While concerns still remain and the company did, in fact, miss on revenue as I predicted, I'm nonetheless impressed the report arrived "less bad" than expected. However, I do wonder how long investors will wait for Red Hat to produce the sort of premium presumed by its stock price.
Investors are still betting the company will outperform the likes of Oracle (ORCL) and VMware (VMW) in cloud and virtualization services. Given Red Hat's soft operating margin, which is more than half that of Oracle and lower than both VMware and Microsoft (MSFT), investors are still playing the wrong odds.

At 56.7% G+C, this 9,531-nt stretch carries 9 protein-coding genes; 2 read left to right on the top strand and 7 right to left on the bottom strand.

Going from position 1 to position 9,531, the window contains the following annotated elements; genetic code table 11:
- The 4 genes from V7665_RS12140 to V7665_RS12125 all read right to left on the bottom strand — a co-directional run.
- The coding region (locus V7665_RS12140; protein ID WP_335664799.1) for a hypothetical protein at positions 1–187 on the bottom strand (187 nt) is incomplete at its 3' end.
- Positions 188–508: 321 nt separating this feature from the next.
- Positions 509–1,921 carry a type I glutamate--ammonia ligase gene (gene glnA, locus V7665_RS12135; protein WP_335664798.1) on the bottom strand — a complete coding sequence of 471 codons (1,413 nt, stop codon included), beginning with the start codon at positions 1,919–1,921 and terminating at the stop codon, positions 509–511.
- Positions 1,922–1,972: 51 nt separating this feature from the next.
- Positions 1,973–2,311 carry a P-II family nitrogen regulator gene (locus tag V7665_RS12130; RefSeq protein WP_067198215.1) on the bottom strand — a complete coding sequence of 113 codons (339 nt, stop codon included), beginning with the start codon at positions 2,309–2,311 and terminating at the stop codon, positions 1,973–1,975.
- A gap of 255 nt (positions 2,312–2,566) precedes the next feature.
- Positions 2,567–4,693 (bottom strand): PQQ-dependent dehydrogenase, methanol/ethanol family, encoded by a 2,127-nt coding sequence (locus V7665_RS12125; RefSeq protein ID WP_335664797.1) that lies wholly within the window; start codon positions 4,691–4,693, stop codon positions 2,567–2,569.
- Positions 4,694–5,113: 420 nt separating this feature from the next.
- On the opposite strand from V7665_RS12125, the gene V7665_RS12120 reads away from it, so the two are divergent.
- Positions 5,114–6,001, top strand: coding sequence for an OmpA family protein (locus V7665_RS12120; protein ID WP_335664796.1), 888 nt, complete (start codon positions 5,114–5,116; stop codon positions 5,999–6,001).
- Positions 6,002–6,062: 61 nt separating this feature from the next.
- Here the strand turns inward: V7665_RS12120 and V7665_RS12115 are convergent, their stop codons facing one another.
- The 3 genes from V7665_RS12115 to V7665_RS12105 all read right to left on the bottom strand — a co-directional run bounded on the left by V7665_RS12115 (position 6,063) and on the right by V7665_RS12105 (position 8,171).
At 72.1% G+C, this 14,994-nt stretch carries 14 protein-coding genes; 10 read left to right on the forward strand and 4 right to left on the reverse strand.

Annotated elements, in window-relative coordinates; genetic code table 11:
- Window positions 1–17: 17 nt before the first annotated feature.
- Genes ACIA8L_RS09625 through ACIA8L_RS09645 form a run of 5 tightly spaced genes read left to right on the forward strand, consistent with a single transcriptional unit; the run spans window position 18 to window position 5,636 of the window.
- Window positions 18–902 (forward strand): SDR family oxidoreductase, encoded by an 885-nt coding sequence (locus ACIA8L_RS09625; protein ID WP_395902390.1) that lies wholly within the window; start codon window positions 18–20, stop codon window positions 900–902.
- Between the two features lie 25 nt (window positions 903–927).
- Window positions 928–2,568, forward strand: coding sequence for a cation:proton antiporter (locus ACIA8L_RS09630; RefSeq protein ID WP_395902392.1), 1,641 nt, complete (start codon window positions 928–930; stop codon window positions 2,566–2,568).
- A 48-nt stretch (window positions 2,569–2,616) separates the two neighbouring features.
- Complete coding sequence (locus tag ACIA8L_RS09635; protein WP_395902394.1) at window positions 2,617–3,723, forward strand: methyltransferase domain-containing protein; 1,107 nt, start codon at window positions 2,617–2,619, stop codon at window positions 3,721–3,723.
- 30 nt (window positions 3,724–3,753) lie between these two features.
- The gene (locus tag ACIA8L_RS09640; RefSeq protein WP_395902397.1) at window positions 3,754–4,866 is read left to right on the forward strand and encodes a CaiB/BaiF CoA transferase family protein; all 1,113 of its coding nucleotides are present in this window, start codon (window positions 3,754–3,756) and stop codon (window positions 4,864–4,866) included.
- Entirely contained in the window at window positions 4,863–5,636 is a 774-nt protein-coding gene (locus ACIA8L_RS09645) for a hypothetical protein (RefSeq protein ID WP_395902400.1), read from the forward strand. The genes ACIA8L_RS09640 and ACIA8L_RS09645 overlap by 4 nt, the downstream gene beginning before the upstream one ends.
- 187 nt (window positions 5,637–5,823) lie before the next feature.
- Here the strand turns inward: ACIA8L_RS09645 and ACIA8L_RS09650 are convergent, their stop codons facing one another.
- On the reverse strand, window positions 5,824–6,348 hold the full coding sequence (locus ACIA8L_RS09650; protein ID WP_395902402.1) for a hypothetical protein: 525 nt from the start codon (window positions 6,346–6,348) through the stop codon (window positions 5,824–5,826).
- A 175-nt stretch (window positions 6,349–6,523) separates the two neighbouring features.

This is a recurring theme for Red Hat. The margin situation has not been appealing for some time. But I did notice some improvement this quarter. Unfortunately, Oracle is improving as well. Red Hat's investors have never appeared bothered by this sort of detail as long as the top line looks good. To that end, the company delivered. Revenue arrived up 17% year over year, but only advanced 1% sequentially. However, even though Red Hat was coming off of a strong third quarter, which produced 18% revenue growth that then advanced 7% sequentially, the fact that this quarter's sequential improvement was almost flat was not a surprise. Essentially, after Oracle's revenue miss, which arrived down 2%, it wasn't hard to expect unfavorable results from Red Hat, especially since VMware had issued weak guidance for this quarter. Also, according to Richard Williams, an analyst at Cross Research, who has a hold rating on the stock, "The channel checks showed that activity just stopped after the first week of December." He was proven right. Consequently, Red Hat reported sales of $347.9 million for the quarter, which was shy of Street estimates of $349.3 million. That being said, 17% is still solid in this environment. But investors were disappointed by fourth-quarter billings. This is the metric that indicates the strength of future sales. Billing arrived at $454 million, which was more than 3% shy of estimates.